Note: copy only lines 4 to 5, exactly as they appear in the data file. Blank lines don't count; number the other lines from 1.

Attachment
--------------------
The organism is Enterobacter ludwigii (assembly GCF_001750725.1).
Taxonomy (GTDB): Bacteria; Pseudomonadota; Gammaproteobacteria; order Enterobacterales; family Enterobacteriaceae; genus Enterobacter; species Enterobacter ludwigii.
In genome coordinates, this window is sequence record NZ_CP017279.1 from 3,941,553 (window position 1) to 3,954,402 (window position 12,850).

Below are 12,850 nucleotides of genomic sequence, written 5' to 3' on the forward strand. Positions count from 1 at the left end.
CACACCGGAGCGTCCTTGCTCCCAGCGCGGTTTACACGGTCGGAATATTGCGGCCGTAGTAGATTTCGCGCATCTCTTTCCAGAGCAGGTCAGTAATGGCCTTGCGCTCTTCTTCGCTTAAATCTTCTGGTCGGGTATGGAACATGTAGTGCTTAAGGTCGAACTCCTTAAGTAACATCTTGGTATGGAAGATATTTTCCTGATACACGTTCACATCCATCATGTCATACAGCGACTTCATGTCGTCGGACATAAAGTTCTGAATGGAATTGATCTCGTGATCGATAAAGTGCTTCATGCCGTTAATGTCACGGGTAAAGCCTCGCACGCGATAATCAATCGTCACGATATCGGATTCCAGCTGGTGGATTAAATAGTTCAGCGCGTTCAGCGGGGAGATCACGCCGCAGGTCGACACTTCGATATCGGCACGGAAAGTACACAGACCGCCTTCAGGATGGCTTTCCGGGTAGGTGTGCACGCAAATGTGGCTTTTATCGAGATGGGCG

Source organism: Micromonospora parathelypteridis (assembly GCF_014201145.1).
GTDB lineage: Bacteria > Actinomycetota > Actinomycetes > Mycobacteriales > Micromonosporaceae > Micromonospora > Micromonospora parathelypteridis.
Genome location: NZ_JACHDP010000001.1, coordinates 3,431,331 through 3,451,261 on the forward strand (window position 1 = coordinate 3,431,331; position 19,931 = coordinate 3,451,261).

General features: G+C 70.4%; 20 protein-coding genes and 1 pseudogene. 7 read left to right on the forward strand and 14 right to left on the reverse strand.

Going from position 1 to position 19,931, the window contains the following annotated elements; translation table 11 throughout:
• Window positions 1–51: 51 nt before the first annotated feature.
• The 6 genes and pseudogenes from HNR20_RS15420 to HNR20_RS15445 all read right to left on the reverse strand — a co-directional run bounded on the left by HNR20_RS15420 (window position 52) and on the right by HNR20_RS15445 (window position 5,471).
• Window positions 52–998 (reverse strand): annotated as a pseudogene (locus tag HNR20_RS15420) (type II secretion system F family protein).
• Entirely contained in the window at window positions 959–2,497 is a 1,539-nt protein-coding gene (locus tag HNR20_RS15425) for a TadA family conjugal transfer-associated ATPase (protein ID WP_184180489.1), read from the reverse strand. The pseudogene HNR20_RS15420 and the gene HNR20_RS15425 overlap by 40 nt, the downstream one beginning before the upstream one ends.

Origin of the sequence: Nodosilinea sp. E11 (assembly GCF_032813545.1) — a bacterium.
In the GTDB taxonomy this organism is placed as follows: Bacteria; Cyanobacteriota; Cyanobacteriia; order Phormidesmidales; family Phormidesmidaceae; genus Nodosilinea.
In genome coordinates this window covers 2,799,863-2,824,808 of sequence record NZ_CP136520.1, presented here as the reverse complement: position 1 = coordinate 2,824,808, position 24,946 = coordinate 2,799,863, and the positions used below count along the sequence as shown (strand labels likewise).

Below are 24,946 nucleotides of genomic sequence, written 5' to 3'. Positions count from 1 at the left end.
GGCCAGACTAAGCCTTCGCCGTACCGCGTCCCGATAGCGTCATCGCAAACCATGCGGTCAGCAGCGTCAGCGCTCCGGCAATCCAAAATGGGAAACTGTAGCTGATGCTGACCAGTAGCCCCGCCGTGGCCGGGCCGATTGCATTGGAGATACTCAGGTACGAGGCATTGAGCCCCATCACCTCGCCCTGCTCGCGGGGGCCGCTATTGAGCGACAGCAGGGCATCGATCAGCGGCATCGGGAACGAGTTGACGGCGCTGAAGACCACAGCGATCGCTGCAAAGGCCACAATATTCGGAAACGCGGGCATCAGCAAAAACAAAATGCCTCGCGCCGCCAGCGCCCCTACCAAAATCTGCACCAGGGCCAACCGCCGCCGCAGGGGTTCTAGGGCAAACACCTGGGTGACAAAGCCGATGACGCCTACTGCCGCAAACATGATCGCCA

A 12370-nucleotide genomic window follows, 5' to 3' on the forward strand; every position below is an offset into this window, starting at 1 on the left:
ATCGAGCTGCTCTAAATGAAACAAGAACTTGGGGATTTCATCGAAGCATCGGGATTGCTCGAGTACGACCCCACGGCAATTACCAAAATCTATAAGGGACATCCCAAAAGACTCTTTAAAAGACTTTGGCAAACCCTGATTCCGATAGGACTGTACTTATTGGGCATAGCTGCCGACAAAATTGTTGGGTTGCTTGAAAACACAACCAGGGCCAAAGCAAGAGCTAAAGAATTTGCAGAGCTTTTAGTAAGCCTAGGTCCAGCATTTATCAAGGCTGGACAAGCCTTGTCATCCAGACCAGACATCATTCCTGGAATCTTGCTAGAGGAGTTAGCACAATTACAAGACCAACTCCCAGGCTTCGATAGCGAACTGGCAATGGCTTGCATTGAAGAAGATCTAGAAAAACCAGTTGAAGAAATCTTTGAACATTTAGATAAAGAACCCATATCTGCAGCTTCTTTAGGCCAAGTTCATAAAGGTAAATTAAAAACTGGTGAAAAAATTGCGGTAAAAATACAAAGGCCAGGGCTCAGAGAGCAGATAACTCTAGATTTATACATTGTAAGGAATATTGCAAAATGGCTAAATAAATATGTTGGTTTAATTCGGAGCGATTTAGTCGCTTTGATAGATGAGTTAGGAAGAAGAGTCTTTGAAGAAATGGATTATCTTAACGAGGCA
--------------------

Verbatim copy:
Below are 12,850 nucleotides of genomic sequence, written 5' to 3' on the forward strand. Positions count from 1 at the left end.
CACACCGGAGCGTCCTTGCTCCCAGCGCGGTTTACACGGTCGGAATATTGCGGCCGTAGTAGATTTCGCGCATCTCTTTCCAGAGCAGGTCAGTAATGGCCTTGCGCTCTTCTTCGCTTAAATCTTCTGGTCGGGTATGGAACATGTAGTGCTTAAGGTCGAACTCCTTAAGTAACATCTTGGTATGGAAGATATTTTCCTGATACACGTTCACATCCATCATGTCATACAGCGACTTCATGTCGTCGGACATAAAGTTCTGAATGGAATTGATCTCGTGATCGATAAAGTGCTTCATGCCGTTAATGTCACGGGTAAAGCCTCGCACGCGATAATCAATCGTCACGATATCGGATTCCAGCTGGTGGATTAAATAGTTCAGCGCGTTCAGCGGGGAGATCACGCCGCAGGTCGACACTTCGATATCGGCACGGAAAGTACACAGACCGCCTTCAGGATGGCTTTCCGGGTAGGTGTGCACGCAAATGTGGCTTTTATCGAGATGGGCG